Community Action Works
Community Action Works


[BETHLEHEM, NH]—Casella Waste Systems, operator of the North Country Environmental Services (NCES) solid waste landfill in Bethlehem, received state approval to expand the landfill under the Stage VI expansion permit on October 9, 2020.

Residents are concerned that the landfill in the heart of the White Mountains in Bethlehem poses a serious threat to the environment. The EPA warns that all landfills will eventually leak and what they leak is toxic. Elevated levels of 1,4-Dioxane, per- and polyfluoroalkyl substances (PFAS) known as “forever” chemicals, and other chemicals have been discovered in the landfill, where they have the potential to leak out into groundwater and drinking water. Reports indicate that pollutants from the landfill have already contaminated the Ammonoosuc River, a potential Clean Water Act violation currently being litigated in federal court.

Under the Stage VI expansion permit, the Casella / NCES landfill is expected to increase its size by six acres.

“A larger landfill means bigger consequences,” said Shaina Kasper, New Hampshire State Director with Community Action Works. “North Country residents shouldn’t have to bear the burden of the whole region’s trash.”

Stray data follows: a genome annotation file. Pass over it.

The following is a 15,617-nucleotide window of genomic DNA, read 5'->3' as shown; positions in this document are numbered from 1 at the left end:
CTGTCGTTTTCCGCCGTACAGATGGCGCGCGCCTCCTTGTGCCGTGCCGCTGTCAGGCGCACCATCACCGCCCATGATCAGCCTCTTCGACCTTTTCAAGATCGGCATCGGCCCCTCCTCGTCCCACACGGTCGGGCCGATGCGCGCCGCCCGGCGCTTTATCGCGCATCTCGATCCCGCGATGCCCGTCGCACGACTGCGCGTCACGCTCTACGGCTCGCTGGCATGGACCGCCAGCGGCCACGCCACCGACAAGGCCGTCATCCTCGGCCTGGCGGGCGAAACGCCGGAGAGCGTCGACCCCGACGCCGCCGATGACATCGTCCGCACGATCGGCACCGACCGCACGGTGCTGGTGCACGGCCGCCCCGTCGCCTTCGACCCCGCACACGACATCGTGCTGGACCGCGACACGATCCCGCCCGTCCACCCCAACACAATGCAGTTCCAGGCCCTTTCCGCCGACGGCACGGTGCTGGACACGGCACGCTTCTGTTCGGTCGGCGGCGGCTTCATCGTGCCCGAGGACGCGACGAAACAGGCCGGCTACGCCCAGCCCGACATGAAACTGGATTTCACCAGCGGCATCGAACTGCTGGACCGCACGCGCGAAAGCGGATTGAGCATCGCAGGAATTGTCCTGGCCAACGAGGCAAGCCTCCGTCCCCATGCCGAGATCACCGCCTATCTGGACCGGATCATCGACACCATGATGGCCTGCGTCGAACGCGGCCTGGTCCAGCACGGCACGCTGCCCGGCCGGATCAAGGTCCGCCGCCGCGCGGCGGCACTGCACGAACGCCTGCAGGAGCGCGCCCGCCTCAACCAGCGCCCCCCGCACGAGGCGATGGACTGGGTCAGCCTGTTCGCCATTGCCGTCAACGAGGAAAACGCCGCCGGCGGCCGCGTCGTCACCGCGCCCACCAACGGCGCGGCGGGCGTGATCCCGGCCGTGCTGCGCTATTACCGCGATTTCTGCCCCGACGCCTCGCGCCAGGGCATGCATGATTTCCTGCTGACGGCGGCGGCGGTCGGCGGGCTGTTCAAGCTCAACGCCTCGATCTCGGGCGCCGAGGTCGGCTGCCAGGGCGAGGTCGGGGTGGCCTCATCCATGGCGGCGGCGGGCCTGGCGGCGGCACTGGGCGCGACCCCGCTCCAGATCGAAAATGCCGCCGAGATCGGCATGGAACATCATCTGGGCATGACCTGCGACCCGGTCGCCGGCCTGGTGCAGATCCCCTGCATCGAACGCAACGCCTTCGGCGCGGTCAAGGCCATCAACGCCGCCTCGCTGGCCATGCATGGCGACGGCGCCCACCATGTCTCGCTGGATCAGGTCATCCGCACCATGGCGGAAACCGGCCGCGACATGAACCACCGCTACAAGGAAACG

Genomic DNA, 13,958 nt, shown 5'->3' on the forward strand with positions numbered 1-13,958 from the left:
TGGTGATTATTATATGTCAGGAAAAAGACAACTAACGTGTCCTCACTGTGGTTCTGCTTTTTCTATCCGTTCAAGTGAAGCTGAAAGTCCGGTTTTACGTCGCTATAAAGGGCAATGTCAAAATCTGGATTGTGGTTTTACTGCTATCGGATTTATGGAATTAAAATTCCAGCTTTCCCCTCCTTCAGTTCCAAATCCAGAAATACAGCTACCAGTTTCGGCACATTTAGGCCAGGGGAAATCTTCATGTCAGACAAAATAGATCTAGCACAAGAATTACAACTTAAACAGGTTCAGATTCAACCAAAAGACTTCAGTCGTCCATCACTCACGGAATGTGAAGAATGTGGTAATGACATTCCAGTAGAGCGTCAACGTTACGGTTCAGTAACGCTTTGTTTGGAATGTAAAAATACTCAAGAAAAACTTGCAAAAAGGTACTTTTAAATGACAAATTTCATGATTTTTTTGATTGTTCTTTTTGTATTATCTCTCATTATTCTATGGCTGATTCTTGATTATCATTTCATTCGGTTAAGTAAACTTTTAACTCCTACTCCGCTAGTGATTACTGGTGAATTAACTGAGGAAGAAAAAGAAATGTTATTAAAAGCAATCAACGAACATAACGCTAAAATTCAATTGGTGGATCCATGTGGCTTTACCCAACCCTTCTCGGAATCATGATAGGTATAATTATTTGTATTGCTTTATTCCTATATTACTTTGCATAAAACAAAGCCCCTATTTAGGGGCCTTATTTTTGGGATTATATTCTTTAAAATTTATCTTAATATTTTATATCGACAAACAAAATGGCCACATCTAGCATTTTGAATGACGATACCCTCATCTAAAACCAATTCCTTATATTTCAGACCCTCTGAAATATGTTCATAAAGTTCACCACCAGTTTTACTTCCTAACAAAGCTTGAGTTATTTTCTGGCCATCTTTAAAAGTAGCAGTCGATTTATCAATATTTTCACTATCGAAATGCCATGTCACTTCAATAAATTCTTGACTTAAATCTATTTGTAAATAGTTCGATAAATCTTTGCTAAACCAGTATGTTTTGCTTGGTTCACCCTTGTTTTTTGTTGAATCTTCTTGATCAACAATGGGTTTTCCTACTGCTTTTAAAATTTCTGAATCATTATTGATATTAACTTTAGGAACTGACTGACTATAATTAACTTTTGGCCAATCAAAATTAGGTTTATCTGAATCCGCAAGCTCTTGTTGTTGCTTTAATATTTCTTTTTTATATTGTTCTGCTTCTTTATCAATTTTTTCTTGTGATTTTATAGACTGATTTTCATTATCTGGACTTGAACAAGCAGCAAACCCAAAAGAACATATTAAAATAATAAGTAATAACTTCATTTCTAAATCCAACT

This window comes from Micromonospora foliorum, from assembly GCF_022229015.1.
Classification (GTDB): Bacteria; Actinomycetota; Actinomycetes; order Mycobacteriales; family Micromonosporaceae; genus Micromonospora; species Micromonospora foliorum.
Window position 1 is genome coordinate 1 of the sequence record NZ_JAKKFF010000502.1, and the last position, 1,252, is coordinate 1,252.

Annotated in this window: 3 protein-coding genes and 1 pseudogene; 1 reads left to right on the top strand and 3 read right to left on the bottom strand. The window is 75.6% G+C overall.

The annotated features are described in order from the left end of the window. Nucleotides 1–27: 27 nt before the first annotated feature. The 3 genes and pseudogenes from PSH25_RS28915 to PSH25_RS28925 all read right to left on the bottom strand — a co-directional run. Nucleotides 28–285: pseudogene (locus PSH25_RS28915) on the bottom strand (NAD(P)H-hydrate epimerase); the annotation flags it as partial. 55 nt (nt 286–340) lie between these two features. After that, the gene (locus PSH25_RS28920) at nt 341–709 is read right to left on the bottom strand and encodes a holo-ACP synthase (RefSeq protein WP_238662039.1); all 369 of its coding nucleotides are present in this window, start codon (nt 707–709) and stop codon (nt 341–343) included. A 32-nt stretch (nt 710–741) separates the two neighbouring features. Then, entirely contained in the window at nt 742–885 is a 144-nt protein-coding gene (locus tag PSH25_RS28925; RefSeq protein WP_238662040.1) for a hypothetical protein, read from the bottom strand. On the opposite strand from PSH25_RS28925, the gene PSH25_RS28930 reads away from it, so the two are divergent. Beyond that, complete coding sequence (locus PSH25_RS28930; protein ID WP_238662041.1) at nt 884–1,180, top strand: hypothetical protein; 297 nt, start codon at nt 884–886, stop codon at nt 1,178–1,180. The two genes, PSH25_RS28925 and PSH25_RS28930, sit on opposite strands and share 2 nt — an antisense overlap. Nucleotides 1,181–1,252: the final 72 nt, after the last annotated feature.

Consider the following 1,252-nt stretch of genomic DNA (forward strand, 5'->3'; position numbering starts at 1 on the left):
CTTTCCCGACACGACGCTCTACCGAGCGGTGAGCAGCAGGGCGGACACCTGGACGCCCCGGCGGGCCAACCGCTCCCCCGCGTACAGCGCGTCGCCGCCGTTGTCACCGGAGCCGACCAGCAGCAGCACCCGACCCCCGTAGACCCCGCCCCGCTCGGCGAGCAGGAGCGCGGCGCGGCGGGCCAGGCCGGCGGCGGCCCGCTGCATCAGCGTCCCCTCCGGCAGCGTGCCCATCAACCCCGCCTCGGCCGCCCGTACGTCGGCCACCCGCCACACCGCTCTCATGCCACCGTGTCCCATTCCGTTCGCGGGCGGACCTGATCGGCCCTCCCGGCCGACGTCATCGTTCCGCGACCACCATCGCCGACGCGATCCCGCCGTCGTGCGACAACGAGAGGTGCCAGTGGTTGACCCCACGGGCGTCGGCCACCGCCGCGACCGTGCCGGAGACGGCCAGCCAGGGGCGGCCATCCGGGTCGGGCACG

About 34% of the waste at the landfill comes from outside New Hampshire.

This is not the first time Casella has attempted to expand its operations in Bethlehem.

“Bethlehem has voted many times against expansion of this landfill for over the past 25 years,” said Andrea Bryant of Environmental Action of Northern New Hampshire (EANNH). “Bethlehem residents are sending a clear message that this landfill is unwanted.”

“While Casella attempts to perpetuate the harmful waste management systems of the past, New England must envision a truly sustainable and just means of processing waste. Expanding the landfill in Bethlehem is merely another example of state agencies abdicating control and management of solid waste policy,” said Jon Swan of Save Forest Lake. “Comprehensive waste reduction, including a container deposit requirement and composting policies, are attainable solutions and are essential to waste stream diversion. A zero waste future is the only path forward for ensuring a healthy environment and quality of life for future generations of Granite Staters to enjoy. Something stinks and it’s not garbage!”

“We won’t be the dumping ground of New England any longer,” said Fred Anderson of the Forest Lake Association.

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